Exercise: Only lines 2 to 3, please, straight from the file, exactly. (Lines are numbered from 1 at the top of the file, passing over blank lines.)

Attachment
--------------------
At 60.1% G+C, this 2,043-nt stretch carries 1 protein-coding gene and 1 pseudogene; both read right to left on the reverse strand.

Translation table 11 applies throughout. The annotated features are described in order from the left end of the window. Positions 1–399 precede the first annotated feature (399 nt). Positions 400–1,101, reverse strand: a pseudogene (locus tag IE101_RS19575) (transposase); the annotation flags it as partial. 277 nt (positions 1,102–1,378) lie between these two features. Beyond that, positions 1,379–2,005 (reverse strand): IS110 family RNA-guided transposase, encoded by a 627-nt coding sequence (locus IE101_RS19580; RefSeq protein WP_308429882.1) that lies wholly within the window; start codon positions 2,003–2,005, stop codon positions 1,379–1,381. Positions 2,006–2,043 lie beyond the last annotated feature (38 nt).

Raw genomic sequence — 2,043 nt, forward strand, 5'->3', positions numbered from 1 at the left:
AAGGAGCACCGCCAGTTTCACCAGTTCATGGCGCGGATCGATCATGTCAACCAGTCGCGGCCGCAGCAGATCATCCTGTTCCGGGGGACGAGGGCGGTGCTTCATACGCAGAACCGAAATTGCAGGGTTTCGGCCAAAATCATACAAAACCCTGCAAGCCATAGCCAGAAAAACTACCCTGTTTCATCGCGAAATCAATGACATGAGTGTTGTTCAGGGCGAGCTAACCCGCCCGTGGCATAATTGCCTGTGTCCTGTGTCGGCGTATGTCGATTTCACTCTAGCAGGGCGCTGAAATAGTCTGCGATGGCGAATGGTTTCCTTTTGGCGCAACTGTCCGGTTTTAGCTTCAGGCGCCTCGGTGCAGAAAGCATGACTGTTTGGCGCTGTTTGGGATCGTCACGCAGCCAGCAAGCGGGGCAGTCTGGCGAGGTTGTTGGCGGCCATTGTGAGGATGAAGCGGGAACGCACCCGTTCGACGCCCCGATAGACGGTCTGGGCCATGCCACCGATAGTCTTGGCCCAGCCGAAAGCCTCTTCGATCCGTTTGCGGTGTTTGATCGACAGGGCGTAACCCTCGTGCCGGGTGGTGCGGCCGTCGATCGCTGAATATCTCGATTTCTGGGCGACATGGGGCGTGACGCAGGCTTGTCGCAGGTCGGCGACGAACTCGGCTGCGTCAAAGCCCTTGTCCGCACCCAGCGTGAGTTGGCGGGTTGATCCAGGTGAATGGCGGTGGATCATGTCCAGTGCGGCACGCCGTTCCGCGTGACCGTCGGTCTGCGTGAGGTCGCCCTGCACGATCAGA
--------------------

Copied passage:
Translation table 11 applies throughout. The annotated features are described in order from the left end of the window. Positions 1–399 precede the first annotated feature (399 nt). Positions 400–1,101, reverse strand: a pseudogene (locus tag IE101_RS19575) (transposase); the annotation flags it as partial. 277 nt (positions 1,102–1,378) lie between these two features. Beyond that, positions 1,379–2,005 (reverse strand): IS110 family RNA-guided transposase, encoded by a 627-nt coding sequence (locus IE101_RS19580; RefSeq protein WP_308429882.1) that lies wholly within the window; start codon positions 2,003–2,005, stop codon positions 1,379–1,381. Positions 2,006–2,043 lie beyond the last annotated feature (38 nt).

Raw genomic sequence — 2,043 nt, forward strand, 5'->3', positions numbered from 1 at the left: